Needless to say that job didn’t last long.
One day I was walking past the building. There was a big plate glass window that gave street view to the printing operation. There, running the press, was a classmate of mine. He obviously did not fall into the discussion trap but kept his mind where it belonged – on the business at hand – printing.
I learned of a somewhat-self-employed business venture.
A truck driver had purchased a three-wheeled Cushman scooter. There was a bed behind the cab and he had decorated the thing with a bell that could be rung from the driver’s seat. He also purchased a grinder to make blocks of ice into shaved ice and he outfitted the scooter with four bottles of flavored syrup and paper cones.
The idea was to drive down the street and sell snow cones like vendors sold ice cream treats.
Each snow cone cost 15 cents. I would get a third of the proceeds, the owner would get a third and the remaining third went for gasoline and oil to run the scooter.
I quickly learned the night shift was most profitable.
I learned I would sell next to nothing driving up and down streets, so I drove to the softball diamonds and parked within view of the crowd, but far enough away to avoid being a nuisance. I don’t think anyone was selling refreshments at those games, but they should.
I would clear $20-$30 on a good night.
That was OK, but cold weather would soon come and there would go my snow cone profits.
I coasted through the winter.
Then, a new friend of mine, Allen Campbell, whom I had met through a campus ministry, told me about an opportunity in Indiana. A small church in a town called Victory had lost its minister when he passed away and the church was mourning their loss and looking for a preacher at the same time.
Allen was a seminary student in the town where I attended a liberal arts college. He said he would apply at the church himself, but he already had a preaching appointment in southern Illinois and asked if I would be interested.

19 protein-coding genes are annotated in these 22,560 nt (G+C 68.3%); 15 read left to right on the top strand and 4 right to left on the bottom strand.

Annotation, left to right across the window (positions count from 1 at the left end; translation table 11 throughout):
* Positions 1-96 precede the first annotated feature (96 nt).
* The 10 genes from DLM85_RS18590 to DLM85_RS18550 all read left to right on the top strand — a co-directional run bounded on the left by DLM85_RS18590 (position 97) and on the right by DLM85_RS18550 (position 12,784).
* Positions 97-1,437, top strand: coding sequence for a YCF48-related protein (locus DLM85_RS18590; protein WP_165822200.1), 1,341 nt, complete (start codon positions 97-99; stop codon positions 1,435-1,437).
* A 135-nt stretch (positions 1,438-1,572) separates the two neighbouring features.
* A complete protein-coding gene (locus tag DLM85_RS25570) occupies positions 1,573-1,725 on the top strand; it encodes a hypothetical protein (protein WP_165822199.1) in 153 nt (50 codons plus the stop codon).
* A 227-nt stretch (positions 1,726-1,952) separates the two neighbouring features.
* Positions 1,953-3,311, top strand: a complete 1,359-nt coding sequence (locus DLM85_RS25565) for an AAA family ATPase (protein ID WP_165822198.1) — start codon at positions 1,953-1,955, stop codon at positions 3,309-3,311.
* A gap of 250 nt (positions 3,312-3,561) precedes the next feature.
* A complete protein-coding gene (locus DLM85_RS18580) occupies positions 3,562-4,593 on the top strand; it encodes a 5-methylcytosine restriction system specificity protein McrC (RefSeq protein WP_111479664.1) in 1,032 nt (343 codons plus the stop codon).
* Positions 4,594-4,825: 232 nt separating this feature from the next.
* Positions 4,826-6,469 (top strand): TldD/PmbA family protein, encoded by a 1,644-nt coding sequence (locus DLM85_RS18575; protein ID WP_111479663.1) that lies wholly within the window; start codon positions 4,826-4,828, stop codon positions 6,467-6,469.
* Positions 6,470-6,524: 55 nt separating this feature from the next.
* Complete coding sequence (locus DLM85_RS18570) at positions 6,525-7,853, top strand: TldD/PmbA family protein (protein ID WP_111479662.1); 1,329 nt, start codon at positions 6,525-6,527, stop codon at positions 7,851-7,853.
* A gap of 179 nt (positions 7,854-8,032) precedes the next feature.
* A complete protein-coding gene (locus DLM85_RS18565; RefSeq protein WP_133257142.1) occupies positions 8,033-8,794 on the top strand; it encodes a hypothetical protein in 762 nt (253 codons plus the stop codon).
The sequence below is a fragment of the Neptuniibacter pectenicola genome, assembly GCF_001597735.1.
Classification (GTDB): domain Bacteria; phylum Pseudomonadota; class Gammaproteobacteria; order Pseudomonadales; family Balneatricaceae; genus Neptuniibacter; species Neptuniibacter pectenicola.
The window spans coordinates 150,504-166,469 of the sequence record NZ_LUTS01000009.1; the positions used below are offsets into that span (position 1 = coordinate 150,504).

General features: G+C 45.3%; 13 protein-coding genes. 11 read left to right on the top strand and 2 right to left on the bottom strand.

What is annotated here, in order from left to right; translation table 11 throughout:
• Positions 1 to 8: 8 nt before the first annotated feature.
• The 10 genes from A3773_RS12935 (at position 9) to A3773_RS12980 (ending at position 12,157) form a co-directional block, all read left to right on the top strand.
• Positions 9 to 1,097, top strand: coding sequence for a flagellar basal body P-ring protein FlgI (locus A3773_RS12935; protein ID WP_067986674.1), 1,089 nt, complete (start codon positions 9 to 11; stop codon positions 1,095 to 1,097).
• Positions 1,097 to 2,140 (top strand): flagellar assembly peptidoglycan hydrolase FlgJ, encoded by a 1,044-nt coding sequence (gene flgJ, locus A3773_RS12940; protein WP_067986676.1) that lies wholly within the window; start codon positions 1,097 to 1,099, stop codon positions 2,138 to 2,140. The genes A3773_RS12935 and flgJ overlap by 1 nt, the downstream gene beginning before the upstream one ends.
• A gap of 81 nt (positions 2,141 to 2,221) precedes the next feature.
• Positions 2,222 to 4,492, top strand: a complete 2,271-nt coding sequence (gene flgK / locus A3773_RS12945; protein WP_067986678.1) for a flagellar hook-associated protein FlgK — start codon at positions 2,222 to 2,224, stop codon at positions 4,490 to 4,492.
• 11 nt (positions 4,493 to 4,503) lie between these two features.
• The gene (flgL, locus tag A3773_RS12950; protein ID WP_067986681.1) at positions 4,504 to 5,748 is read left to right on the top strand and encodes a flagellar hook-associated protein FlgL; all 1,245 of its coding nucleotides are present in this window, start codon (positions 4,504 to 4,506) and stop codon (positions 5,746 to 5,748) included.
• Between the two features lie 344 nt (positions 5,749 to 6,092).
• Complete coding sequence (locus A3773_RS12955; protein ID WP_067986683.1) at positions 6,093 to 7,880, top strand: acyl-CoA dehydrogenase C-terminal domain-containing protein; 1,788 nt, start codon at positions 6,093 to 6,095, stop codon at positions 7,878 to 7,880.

I considered myself a fairly spiritual person. I was in services each Sunday and had even taught Sunday school for a while. I was also involved in the campus ministry the two campuses shared.
“So, you would be interested?” he asked as we talked outside the local Wal-Mart one afternoon.
“Maybe,” I said. “Look, how small is this town? And the church. Can they pay me to drive over there every Sunday and not just end up with a worn out auto for my efforts?”
“Hey, have faith, man,” he said. “They should pay for your gas and have some left over to replace your car after you graduate and start working for the Chicago Tribune.”
“Make that the Chicago Sun Times, and you’ve got a deal,” I said. “Who do I call?”
Allen gave me the information and when I called, a man answered. There was a buzzing, like electrical interference on the line.
“Must be Sam Drucker’s store in Hooterville,” I scoffed.
I was not getting a good first impression of Victory. What a name for a town without a decent telephone system!
I made arrangements to try out for the pulpit at the church and be interviewed.
Soon, I was speeding down the Interstate, across the Illinois prairie and into the Hoosier heartland.
I didn’t ask enough questions. The drive took me three hours, not counting the time spent while I was lost.